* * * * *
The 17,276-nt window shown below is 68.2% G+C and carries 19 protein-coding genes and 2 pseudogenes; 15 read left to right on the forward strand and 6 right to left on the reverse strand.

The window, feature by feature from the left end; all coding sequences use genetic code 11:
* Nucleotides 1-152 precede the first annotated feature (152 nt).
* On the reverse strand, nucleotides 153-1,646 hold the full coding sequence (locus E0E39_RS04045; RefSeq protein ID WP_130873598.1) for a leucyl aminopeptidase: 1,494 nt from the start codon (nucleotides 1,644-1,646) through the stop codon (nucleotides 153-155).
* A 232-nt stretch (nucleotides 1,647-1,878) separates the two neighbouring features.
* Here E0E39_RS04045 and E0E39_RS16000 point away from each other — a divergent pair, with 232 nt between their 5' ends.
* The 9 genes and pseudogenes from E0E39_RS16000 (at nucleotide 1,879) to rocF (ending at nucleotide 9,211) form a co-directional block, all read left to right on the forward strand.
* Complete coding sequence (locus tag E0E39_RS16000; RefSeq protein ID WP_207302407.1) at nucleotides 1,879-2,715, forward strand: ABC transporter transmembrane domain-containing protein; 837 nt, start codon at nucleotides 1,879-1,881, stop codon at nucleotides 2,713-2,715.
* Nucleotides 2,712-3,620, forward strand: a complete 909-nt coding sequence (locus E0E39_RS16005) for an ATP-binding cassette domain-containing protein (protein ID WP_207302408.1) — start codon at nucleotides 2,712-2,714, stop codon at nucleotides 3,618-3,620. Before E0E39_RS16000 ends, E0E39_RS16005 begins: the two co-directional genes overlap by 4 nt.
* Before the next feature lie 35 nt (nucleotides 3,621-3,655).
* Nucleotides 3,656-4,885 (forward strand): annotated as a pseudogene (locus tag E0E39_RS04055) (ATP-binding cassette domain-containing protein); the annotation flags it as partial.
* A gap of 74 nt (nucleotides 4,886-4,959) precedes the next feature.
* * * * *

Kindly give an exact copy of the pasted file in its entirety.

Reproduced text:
The 17,276-nt window shown below is 68.2% G+C and carries 19 protein-coding genes and 2 pseudogenes; 15 read left to right on the forward strand and 6 right to left on the reverse strand.

The window, feature by feature from the left end; all coding sequences use genetic code 11:
* Nucleotides 1-152 precede the first annotated feature (152 nt).
* On the reverse strand, nucleotides 153-1,646 hold the full coding sequence (locus E0E39_RS04045; RefSeq protein ID WP_130873598.1) for a leucyl aminopeptidase: 1,494 nt from the start codon (nucleotides 1,644-1,646) through the stop codon (nucleotides 153-155).
* A 232-nt stretch (nucleotides 1,647-1,878) separates the two neighbouring features.
* Here E0E39_RS04045 and E0E39_RS16000 point away from each other — a divergent pair, with 232 nt between their 5' ends.
* The 9 genes and pseudogenes from E0E39_RS16000 (at nucleotide 1,879) to rocF (ending at nucleotide 9,211) form a co-directional block, all read left to right on the forward strand.
* Complete coding sequence (locus tag E0E39_RS16000; RefSeq protein ID WP_207302407.1) at nucleotides 1,879-2,715, forward strand: ABC transporter transmembrane domain-containing protein; 837 nt, start codon at nucleotides 1,879-1,881, stop codon at nucleotides 2,713-2,715.
* Nucleotides 2,712-3,620, forward strand: a complete 909-nt coding sequence (locus E0E39_RS16005) for an ATP-binding cassette domain-containing protein (protein ID WP_207302408.1) — start codon at nucleotides 2,712-2,714, stop codon at nucleotides 3,618-3,620. Before E0E39_RS16000 ends, E0E39_RS16005 begins: the two co-directional genes overlap by 4 nt.
* Before the next feature lie 35 nt (nucleotides 3,621-3,655).
* Nucleotides 3,656-4,885 (forward strand): annotated as a pseudogene (locus tag E0E39_RS04055) (ATP-binding cassette domain-containing protein); the annotation flags it as partial.
* A gap of 74 nt (nucleotides 4,886-4,959) precedes the next feature.